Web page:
Until I saw them, I didn't know how wildly the vines grew every year. I didn't know how useless that wild growth became once it produces only one year's fruit. I didn't know how ruthlessly the pruner removed those random growths, the same ones he planted with his own hands. I didn't know how sad the vines would look afterward: cross after cross along hundreds of rows over dozens of acres.

The Lord is indeed the vine. He told His disciples how He would save them and gave them a vivid picture by which they could see it. His cross is the source of our nurture and our sure root. Without savage pruning, no good harvest will come. Eventually, an unpruned vine will diminish unto uselessness. Only by regularly pruning back into its perfect shape will it produce the beauty and round, full fruit for which it was created.

The wine begins with the cross.

Photo credit: Weggy Winery, Muscoda, Wisconsin, 2011

Thursday, June 23, 2011

Shooting in a Strange Land

Sometimes I feel like I live and battle in a foreign land. What I see, what I hear, who I meet--I feel at odds with them as I try to measure myself and everything around me against a holy God. I shouldn't be surprised, though, considering that evil still roams to and fro on the earth. It's a matter of territory, I suppose. Both as a body of believers and as individuals, we give and take territory and, like in any battle, we have to know what we are fighting for.

My biggest problem, as always, is maintaining focus. It's like the bull's eye for which shooters aim when they practice. I have to constantly remember that hitting anything outside the exact center isn't good enough. And I have plenty of examples to remind me.

They worshiped the Lord, but they also appointed all sorts of their own people to officiate for them as priests in the shrines in the high places. They worshiped the Lord, but they also served their own gods in accordance with the customs of the nations from which they had been brought.--2Kings 17:32-33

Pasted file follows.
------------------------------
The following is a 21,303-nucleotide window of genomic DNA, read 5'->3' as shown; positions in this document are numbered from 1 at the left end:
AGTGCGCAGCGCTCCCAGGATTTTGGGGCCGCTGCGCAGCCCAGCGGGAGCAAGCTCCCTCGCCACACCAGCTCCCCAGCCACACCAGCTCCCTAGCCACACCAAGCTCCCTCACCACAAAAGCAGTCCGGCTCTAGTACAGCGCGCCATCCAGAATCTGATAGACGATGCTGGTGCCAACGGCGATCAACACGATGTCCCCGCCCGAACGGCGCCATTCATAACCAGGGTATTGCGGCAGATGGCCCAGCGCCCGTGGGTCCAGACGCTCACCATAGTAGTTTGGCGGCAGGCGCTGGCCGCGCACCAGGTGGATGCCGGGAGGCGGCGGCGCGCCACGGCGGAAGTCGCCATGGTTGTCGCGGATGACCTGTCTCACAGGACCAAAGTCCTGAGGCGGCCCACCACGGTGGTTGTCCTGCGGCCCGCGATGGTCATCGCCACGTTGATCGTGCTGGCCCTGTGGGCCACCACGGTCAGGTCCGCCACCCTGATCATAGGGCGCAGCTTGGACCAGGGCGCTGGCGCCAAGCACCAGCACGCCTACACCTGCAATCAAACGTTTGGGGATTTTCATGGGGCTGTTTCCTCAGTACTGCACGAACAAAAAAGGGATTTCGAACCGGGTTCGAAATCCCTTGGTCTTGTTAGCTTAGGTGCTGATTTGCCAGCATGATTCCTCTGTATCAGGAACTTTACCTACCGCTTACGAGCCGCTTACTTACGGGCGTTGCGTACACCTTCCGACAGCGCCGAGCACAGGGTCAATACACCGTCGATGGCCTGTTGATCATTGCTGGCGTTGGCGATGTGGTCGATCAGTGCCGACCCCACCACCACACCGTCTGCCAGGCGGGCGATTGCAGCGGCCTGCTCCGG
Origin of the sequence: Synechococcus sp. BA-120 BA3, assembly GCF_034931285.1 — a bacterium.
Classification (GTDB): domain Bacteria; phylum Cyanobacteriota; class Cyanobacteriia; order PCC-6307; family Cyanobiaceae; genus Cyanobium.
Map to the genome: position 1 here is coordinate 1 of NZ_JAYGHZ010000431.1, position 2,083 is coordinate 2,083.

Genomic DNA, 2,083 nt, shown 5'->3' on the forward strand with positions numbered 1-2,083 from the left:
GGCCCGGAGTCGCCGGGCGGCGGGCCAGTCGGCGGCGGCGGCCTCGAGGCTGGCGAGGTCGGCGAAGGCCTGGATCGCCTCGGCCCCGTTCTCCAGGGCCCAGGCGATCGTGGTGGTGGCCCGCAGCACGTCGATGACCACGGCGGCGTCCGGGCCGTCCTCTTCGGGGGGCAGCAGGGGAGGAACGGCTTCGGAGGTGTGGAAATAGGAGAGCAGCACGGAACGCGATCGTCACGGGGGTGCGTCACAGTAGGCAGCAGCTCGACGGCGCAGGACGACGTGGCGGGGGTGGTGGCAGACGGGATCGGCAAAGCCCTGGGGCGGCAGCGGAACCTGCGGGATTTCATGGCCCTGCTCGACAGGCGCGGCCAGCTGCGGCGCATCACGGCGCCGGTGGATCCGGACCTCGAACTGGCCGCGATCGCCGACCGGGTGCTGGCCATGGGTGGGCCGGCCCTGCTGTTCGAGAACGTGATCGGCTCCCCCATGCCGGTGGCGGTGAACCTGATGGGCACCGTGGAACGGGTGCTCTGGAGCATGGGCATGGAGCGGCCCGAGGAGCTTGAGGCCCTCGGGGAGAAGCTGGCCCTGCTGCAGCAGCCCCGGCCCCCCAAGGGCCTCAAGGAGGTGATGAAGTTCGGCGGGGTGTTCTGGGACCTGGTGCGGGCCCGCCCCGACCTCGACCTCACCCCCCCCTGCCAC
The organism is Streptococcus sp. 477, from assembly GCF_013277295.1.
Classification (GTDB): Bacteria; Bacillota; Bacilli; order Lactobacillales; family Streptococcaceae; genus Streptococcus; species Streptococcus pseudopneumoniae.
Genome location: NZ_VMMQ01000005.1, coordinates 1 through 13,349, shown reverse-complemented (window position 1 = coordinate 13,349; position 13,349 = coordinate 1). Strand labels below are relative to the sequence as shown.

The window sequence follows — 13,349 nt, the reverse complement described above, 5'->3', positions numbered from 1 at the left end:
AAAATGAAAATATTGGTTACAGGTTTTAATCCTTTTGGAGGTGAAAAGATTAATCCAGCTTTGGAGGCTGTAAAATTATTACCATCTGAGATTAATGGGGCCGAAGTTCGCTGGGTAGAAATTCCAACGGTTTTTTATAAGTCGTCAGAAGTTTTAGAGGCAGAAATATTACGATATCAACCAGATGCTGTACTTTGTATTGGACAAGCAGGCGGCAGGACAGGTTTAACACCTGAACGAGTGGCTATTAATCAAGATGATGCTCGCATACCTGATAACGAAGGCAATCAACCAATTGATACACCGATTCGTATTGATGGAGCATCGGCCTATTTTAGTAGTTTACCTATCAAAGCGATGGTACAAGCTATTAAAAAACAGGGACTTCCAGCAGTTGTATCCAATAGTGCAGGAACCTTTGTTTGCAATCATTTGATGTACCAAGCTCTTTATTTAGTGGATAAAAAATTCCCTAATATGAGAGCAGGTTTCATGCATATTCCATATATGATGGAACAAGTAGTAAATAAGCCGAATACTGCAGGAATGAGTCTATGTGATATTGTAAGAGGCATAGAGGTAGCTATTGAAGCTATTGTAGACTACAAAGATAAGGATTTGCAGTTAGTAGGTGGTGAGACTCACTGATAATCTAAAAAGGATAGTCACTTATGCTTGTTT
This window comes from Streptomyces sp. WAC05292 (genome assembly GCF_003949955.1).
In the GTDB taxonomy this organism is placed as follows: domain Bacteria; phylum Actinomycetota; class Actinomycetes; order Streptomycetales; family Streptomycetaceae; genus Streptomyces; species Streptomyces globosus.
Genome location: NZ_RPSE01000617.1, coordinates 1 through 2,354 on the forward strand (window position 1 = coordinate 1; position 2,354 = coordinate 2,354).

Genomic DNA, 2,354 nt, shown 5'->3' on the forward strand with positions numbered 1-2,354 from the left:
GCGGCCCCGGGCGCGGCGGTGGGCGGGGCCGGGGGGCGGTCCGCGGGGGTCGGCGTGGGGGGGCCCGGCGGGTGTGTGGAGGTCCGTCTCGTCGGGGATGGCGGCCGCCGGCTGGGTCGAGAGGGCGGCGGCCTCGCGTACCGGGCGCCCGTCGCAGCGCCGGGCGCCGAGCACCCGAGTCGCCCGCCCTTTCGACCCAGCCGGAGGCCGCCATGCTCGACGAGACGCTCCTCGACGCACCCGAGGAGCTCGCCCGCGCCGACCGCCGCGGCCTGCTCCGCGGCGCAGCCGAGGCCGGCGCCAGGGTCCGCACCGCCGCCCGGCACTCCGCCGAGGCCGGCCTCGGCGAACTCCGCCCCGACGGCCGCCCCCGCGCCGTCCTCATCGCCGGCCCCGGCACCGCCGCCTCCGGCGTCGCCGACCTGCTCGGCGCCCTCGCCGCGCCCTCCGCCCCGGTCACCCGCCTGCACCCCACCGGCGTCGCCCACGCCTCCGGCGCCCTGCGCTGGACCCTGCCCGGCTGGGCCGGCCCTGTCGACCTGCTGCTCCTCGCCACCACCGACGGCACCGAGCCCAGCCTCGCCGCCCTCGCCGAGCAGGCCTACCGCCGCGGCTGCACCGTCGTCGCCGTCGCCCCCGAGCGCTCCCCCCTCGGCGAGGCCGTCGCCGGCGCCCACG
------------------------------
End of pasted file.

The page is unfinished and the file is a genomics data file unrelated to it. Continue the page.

When the Israelites were captured and resettled in Samaria, they missed the target big time. Their priest, their priests, mind you, decided that the best way to accommodate their captors and appease their God at the same time was to adapt to their new environment. They wanted to fit in, to be up to date, to understand the culture. God did not agree.

Do not worship other gods. Do not forget the covenant I have made with you and do not worship other gods. Rather, worship the Lord your God; it is He who will deliver you from the hand of all your enemies''2Kings 17:37-39

God insists that I follow Him and Him only without compromise. He doesn't do this because He is a megalomaniac. He does it out of love because He knows that no other way works. Compromise leads to idolatry. Adaptation leads to despair. It happened to the Israelites and every time I give in to what God does not condone, it happens to me.

To this day, they persist in their former practices. They neither worship the Lord nor adhere to the decrees and ordinances, the laws and commands the Lord gave the descendants of Jacob, whom He called Israel.--1Kings 17:34

I have to aim for the bull's eye, even when I am captive, even when I seem nerdy, even when I am misunderstood. I have to love my captors in the process, but my aim must remain steady. I may live in a foreign land and have to fight to maintain my territory every day, but I have no real choice. It's not only a matter of winning. It's survival. If I give in to what presses in on every side, I will look smart and agreeable, but will literally be swallowed up so slowly that I won't even notice.